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Now That She's Watching

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I am a born people pleaser, which has always made me slow to speak up in situations where I probably deserve to have a voice. I never complain about food in restaurants, or defend myself outright when someone else is being rude. And I don't always respect my own boundaries, because I am often too focused on being liked.

I've never been overly concerned about my people pleasing tendencies. Avoiding drama and keeping the peace has always seemed worth swallowing my own voice.

Until I had a daughter.

Now that she is watching, I find myself wanting to set a better example. I strive to find my own voice so one day she will know that she is allowed to find hers as well.

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It started on a plane, a flight to see family out of state when my daughter was just 6 weeks old. Despite my new mommy anxieties, we made it through security and to our seats without issue. When two sweet grandmotherly-type women were seated next to us, I let out a sigh of relief, thankful to be near passengers who would not be bothered by a baby. I was even happy to oblige as they began asking unending questions about my little girl, taking solace in their interest as the plane took off.

But then, one of them reached out and touched her face. My daughter has cheeks so heavenly, they practically send out a beacon begging to be caressed. I understand how enticing they can be, as I spend much of my days smothering them with kisses. In this instance, however, it was uncomfortable. This was a woman I didn't know, running her fingers across my newborn baby's face. When the other one reached out to do the same, I was paralyzed by my own discomfort. I am hardly a germophobe, but this seemed to be crossing a line.

I want her to know that it is acceptable to have a voice, and to assert herself in matters of personal space and boundaries.

Still, I remained silent, even as this act continued throughout the flight. Because they were sweet, and their intentions were pure, and it didn't seem right to hurt their feelings in order to express my own discomfort.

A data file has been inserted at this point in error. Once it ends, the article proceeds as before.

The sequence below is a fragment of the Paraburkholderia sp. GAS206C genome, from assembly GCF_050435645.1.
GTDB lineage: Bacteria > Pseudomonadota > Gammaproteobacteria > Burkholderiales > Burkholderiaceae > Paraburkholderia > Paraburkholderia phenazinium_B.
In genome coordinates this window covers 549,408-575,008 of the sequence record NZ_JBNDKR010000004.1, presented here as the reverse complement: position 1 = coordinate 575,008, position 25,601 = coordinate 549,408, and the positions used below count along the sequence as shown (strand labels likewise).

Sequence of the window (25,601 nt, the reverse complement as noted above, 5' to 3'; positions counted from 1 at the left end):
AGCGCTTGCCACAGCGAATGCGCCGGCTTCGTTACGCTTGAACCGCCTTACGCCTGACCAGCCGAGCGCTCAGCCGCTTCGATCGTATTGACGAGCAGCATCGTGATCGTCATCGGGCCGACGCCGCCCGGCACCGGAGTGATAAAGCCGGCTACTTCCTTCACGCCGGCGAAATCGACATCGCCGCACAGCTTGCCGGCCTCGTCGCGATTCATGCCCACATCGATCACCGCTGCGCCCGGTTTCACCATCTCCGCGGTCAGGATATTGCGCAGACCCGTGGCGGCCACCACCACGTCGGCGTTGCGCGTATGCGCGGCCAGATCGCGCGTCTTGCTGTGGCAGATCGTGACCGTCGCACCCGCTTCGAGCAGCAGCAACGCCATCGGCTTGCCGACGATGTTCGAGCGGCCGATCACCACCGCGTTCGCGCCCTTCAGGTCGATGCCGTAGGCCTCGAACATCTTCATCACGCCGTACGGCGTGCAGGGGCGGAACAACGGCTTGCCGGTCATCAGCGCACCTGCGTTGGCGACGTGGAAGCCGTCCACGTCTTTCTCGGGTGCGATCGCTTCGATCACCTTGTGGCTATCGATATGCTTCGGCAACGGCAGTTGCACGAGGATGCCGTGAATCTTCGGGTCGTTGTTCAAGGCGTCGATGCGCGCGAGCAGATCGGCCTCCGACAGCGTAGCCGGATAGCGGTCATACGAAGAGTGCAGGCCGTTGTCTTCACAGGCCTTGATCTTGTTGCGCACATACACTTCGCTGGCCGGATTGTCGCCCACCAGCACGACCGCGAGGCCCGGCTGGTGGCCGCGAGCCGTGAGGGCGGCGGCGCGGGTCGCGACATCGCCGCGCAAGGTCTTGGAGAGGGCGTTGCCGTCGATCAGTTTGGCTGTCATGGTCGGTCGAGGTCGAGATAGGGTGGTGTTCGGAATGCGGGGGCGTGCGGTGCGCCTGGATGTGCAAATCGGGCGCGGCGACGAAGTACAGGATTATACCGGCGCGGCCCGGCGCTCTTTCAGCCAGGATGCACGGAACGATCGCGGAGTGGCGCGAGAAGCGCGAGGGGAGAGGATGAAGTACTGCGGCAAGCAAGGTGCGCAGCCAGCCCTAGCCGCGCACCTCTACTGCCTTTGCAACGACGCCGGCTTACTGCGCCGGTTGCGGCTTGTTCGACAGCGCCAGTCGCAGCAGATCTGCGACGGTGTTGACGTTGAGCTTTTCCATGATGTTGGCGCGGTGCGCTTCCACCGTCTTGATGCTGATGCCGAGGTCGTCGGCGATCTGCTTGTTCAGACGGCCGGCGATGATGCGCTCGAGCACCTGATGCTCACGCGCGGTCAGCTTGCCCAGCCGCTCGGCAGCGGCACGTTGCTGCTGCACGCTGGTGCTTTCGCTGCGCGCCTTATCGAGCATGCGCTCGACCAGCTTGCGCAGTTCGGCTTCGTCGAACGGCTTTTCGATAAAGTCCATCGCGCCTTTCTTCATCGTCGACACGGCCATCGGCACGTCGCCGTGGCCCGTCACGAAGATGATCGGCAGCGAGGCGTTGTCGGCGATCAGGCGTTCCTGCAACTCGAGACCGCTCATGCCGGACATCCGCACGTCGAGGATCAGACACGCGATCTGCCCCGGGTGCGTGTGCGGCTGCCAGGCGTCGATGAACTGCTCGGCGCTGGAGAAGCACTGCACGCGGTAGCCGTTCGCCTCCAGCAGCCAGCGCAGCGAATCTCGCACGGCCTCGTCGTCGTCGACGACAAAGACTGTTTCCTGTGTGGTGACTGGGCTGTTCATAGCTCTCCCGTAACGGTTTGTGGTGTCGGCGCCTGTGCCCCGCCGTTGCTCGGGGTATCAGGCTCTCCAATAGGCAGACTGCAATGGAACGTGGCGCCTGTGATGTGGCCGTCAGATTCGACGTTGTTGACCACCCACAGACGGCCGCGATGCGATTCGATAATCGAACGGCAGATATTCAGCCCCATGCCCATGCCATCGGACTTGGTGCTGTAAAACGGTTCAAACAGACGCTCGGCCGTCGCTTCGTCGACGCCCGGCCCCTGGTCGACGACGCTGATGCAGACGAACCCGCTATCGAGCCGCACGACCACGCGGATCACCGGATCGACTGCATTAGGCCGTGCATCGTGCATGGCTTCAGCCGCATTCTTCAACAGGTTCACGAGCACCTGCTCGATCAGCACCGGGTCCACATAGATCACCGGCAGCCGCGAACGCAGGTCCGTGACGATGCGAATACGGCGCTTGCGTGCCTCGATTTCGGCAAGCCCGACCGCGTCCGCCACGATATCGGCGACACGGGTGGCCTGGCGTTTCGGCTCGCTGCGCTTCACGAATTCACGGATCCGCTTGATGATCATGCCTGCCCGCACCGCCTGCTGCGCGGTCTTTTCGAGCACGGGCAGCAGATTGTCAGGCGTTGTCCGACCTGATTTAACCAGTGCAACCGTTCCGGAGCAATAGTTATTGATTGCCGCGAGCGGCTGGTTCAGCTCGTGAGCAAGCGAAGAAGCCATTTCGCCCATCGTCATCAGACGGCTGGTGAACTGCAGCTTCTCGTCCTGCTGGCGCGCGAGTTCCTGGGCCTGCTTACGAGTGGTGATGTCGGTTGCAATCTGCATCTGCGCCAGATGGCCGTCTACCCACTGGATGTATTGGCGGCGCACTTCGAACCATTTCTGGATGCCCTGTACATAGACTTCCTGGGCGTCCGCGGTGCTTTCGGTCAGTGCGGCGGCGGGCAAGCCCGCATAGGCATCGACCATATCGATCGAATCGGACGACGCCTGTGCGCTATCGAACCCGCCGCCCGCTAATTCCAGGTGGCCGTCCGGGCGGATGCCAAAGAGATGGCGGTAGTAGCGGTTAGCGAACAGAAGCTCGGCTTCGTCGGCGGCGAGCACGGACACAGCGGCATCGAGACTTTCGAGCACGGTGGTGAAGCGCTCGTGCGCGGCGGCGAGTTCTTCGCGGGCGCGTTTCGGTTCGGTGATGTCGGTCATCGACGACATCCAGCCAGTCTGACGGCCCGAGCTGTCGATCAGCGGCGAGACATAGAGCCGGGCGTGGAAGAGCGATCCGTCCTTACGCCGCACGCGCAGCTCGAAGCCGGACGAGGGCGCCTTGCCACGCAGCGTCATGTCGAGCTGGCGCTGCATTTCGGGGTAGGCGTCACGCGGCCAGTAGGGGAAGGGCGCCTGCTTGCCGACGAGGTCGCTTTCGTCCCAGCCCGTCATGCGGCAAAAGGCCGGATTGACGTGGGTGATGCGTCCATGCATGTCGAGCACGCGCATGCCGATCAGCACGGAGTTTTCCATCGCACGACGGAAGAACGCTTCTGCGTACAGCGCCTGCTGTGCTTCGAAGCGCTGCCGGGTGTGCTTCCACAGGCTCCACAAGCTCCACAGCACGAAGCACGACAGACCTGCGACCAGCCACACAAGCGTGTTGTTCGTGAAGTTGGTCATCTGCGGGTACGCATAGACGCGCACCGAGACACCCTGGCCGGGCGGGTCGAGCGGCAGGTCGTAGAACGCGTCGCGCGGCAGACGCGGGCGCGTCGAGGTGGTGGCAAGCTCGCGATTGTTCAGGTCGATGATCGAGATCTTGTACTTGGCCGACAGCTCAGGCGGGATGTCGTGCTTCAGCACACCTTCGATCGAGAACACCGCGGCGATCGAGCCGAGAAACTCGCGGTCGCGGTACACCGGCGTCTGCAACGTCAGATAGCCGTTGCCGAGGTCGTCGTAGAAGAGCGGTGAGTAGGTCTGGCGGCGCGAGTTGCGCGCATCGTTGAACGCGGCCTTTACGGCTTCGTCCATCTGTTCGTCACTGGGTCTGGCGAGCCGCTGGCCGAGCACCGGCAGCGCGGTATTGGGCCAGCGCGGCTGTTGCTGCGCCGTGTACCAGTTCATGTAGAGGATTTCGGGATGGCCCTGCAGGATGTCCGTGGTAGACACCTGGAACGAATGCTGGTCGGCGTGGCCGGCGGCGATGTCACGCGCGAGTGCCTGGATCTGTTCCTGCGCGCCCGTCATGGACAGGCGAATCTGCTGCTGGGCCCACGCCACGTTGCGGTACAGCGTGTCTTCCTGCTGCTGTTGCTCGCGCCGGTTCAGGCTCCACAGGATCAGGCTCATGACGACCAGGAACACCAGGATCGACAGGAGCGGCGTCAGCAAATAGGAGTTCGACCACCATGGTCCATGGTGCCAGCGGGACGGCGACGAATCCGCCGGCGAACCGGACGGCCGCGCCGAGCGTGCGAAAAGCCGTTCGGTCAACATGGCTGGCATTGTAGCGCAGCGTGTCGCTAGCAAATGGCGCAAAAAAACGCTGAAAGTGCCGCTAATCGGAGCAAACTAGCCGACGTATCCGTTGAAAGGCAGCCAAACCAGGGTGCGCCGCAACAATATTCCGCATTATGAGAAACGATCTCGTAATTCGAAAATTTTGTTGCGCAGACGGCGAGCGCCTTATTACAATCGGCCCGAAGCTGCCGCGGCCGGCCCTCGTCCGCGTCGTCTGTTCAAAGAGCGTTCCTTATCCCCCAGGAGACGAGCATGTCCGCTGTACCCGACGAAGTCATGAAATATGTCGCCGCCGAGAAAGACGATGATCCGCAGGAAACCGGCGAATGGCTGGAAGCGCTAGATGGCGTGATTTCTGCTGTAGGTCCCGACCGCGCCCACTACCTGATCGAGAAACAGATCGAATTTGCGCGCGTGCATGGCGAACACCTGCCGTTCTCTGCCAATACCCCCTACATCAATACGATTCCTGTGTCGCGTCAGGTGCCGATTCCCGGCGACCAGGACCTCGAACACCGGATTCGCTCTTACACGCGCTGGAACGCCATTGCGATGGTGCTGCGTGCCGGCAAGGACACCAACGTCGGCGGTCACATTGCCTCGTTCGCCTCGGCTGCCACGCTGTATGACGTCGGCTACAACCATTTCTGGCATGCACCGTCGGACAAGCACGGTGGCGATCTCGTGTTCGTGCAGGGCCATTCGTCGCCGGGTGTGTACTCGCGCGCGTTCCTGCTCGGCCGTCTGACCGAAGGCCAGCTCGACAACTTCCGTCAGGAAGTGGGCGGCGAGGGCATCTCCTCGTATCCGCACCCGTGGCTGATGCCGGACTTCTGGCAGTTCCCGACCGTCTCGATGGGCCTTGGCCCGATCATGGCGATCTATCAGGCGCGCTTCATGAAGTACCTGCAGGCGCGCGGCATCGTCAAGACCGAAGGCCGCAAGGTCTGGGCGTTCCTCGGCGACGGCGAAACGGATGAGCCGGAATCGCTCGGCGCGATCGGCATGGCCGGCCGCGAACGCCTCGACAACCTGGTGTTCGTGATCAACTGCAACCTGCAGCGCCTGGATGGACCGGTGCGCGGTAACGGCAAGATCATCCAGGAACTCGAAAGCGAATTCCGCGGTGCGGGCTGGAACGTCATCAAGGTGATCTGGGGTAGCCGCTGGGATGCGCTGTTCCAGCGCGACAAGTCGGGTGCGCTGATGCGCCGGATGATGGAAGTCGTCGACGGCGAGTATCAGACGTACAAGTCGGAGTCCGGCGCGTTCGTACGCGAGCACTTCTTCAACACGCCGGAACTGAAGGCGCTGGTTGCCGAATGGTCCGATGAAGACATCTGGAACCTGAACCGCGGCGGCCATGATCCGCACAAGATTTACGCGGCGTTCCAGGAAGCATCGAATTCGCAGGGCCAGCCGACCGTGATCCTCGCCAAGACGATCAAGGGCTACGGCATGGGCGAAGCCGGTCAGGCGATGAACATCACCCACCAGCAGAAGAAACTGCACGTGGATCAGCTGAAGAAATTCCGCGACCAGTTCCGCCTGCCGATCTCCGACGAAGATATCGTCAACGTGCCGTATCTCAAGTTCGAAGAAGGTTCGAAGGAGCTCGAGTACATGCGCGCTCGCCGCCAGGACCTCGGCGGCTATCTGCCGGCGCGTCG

It wasn't until after the flight that I began to reflect on the message my silence might have sent my daughter were she old enough to understand—the message that we should sacrifice our own personal boundaries in order to make others happy. Shame washed over me as I realized what a dangerous lesson that was to teach any child, but especially to a little girl.

Obviously she was too young to understand, and several months later I can now tell you that no harm came about as a result of these strangers and their touching. But it has made me more aware of my own people pleasing tendencies and the times it may no longer be appropriate to keep my mouth shut.

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Now that she is watching, my daughter is learning from me and how I interact with the world. She is going to mirror my actions, and while I want her to always be polite and kind, I also want her to know that she can speak up when situations leave her uneasy. I want her to know that it is acceptable to have a voice, and to assert herself in matters of personal space and boundaries.

So I am working on finding my own voice, and relinquishing some of my people-pleasing ways. Because now that she is watching, being liked doesn't seem nearly as important as teaching her this.

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